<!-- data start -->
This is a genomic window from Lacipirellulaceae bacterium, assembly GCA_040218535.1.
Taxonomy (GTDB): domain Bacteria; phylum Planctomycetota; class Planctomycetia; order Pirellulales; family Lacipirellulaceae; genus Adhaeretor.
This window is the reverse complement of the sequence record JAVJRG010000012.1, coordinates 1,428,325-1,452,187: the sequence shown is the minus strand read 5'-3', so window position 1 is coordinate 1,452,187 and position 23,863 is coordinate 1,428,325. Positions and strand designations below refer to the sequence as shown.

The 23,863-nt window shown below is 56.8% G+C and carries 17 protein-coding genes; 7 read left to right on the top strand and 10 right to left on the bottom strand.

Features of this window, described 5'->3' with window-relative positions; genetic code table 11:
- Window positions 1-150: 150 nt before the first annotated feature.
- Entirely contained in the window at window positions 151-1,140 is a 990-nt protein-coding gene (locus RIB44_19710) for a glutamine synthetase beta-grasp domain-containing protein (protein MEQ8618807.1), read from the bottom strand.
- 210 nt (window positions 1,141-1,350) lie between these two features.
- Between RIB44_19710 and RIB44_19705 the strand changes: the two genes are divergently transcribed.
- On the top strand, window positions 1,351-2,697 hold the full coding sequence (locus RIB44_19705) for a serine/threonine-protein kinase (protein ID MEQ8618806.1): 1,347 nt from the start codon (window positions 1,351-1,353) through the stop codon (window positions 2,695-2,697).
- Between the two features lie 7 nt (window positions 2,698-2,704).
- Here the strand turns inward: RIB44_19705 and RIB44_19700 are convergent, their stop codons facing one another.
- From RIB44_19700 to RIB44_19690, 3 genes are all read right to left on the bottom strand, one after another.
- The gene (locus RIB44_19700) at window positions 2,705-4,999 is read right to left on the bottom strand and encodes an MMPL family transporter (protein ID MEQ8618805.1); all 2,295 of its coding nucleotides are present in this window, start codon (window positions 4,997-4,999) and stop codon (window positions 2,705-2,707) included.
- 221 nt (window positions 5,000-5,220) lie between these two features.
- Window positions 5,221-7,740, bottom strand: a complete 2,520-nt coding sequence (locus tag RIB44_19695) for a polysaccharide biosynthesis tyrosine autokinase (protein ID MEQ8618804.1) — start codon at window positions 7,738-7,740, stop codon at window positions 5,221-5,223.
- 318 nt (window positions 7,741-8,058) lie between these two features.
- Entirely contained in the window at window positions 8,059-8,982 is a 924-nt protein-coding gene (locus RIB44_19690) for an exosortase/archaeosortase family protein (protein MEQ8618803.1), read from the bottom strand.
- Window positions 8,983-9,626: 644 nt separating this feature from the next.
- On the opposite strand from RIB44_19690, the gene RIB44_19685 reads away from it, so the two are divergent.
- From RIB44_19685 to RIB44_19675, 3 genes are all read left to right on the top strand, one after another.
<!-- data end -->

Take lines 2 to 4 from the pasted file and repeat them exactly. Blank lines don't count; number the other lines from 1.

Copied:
Taxonomy (GTDB): domain Bacteria; phylum Planctomycetota; class Planctomycetia; order Pirellulales; family Lacipirellulaceae; genus Adhaeretor.
This window is the reverse complement of the sequence record JAVJRG010000012.1, coordinates 1,428,325-1,452,187: the sequence shown is the minus strand read 5'-3', so window position 1 is coordinate 1,452,187 and position 23,863 is coordinate 1,428,325. Positions and strand designations below refer to the sequence as shown.

The 23,863-nt window shown below is 56.8% G+C and carries 17 protein-coding genes; 7 read left to right on the top strand and 10 right to left on the bottom strand.